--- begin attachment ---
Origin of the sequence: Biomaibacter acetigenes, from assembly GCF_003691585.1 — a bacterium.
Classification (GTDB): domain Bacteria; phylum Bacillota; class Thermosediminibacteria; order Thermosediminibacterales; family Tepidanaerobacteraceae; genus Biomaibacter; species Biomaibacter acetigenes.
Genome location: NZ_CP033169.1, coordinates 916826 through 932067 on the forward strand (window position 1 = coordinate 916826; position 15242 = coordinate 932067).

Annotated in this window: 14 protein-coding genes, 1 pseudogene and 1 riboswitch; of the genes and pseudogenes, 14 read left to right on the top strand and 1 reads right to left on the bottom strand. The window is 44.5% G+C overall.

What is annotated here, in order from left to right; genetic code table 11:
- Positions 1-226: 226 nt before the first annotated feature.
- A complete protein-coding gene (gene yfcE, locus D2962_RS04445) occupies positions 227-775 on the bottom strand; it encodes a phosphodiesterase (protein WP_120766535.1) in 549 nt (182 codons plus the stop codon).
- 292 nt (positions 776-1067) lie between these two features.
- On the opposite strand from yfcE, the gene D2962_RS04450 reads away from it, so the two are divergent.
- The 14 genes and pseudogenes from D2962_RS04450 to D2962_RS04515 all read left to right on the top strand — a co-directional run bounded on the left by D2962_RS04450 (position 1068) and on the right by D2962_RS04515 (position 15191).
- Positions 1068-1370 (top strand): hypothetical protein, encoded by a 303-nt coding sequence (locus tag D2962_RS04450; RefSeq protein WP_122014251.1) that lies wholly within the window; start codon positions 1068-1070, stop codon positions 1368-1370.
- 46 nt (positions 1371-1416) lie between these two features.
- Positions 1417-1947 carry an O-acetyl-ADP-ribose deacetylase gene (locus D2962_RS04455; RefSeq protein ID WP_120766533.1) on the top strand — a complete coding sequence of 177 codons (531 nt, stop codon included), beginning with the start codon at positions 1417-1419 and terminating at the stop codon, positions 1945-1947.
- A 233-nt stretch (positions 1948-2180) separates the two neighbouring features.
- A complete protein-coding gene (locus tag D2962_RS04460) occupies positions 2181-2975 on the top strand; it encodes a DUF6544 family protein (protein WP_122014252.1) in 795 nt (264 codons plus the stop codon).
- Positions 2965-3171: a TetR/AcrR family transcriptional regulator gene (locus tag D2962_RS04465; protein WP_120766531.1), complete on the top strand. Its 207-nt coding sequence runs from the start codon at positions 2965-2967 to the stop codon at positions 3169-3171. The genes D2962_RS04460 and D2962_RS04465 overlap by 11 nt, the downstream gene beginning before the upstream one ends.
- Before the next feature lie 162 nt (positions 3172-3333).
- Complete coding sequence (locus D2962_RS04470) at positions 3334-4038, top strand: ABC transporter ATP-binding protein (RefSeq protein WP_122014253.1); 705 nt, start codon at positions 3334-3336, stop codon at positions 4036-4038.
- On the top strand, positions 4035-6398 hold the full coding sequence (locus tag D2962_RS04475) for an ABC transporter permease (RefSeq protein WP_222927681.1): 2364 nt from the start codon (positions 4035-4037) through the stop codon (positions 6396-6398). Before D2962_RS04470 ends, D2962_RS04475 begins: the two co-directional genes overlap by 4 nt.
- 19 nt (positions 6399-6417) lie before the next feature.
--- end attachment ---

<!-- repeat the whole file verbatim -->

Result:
Origin of the sequence: Biomaibacter acetigenes, from assembly GCF_003691585.1 — a bacterium.
Classification (GTDB): domain Bacteria; phylum Bacillota; class Thermosediminibacteria; order Thermosediminibacterales; family Tepidanaerobacteraceae; genus Biomaibacter; species Biomaibacter acetigenes.
Genome location: NZ_CP033169.1, coordinates 916826 through 932067 on the forward strand (window position 1 = coordinate 916826; position 15242 = coordinate 932067).

Annotated in this window: 14 protein-coding genes, 1 pseudogene and 1 riboswitch; of the genes and pseudogenes, 14 read left to right on the top strand and 1 reads right to left on the bottom strand. The window is 44.5% G+C overall.

What is annotated here, in order from left to right; genetic code table 11:
- Positions 1-226: 226 nt before the first annotated feature.
- A complete protein-coding gene (gene yfcE, locus D2962_RS04445) occupies positions 227-775 on the bottom strand; it encodes a phosphodiesterase (protein WP_120766535.1) in 549 nt (182 codons plus the stop codon).
- 292 nt (positions 776-1067) lie between these two features.
- On the opposite strand from yfcE, the gene D2962_RS04450 reads away from it, so the two are divergent.
- The 14 genes and pseudogenes from D2962_RS04450 to D2962_RS04515 all read left to right on the top strand — a co-directional run bounded on the left by D2962_RS04450 (position 1068) and on the right by D2962_RS04515 (position 15191).
- Positions 1068-1370 (top strand): hypothetical protein, encoded by a 303-nt coding sequence (locus tag D2962_RS04450; RefSeq protein WP_122014251.1) that lies wholly within the window; start codon positions 1068-1070, stop codon positions 1368-1370.
- 46 nt (positions 1371-1416) lie between these two features.
- Positions 1417-1947 carry an O-acetyl-ADP-ribose deacetylase gene (locus D2962_RS04455; RefSeq protein ID WP_120766533.1) on the top strand — a complete coding sequence of 177 codons (531 nt, stop codon included), beginning with the start codon at positions 1417-1419 and terminating at the stop codon, positions 1945-1947.
- A 233-nt stretch (positions 1948-2180) separates the two neighbouring features.
- A complete protein-coding gene (locus tag D2962_RS04460) occupies positions 2181-2975 on the top strand; it encodes a DUF6544 family protein (protein WP_122014252.1) in 795 nt (264 codons plus the stop codon).
- Positions 2965-3171: a TetR/AcrR family transcriptional regulator gene (locus tag D2962_RS04465; protein WP_120766531.1), complete on the top strand. Its 207-nt coding sequence runs from the start codon at positions 2965-2967 to the stop codon at positions 3169-3171. The genes D2962_RS04460 and D2962_RS04465 overlap by 11 nt, the downstream gene beginning before the upstream one ends.
- Before the next feature lie 162 nt (positions 3172-3333).
- Complete coding sequence (locus D2962_RS04470) at positions 3334-4038, top strand: ABC transporter ATP-binding protein (RefSeq protein WP_122014253.1); 705 nt, start codon at positions 3334-3336, stop codon at positions 4036-4038.
- On the top strand, positions 4035-6398 hold the full coding sequence (locus tag D2962_RS04475) for an ABC transporter permease (RefSeq protein WP_222927681.1): 2364 nt from the start codon (positions 4035-4037) through the stop codon (positions 6396-6398). Before D2962_RS04470 ends, D2962_RS04475 begins: the two co-directional genes overlap by 4 nt.
- 19 nt (positions 6399-6417) lie before the next feature.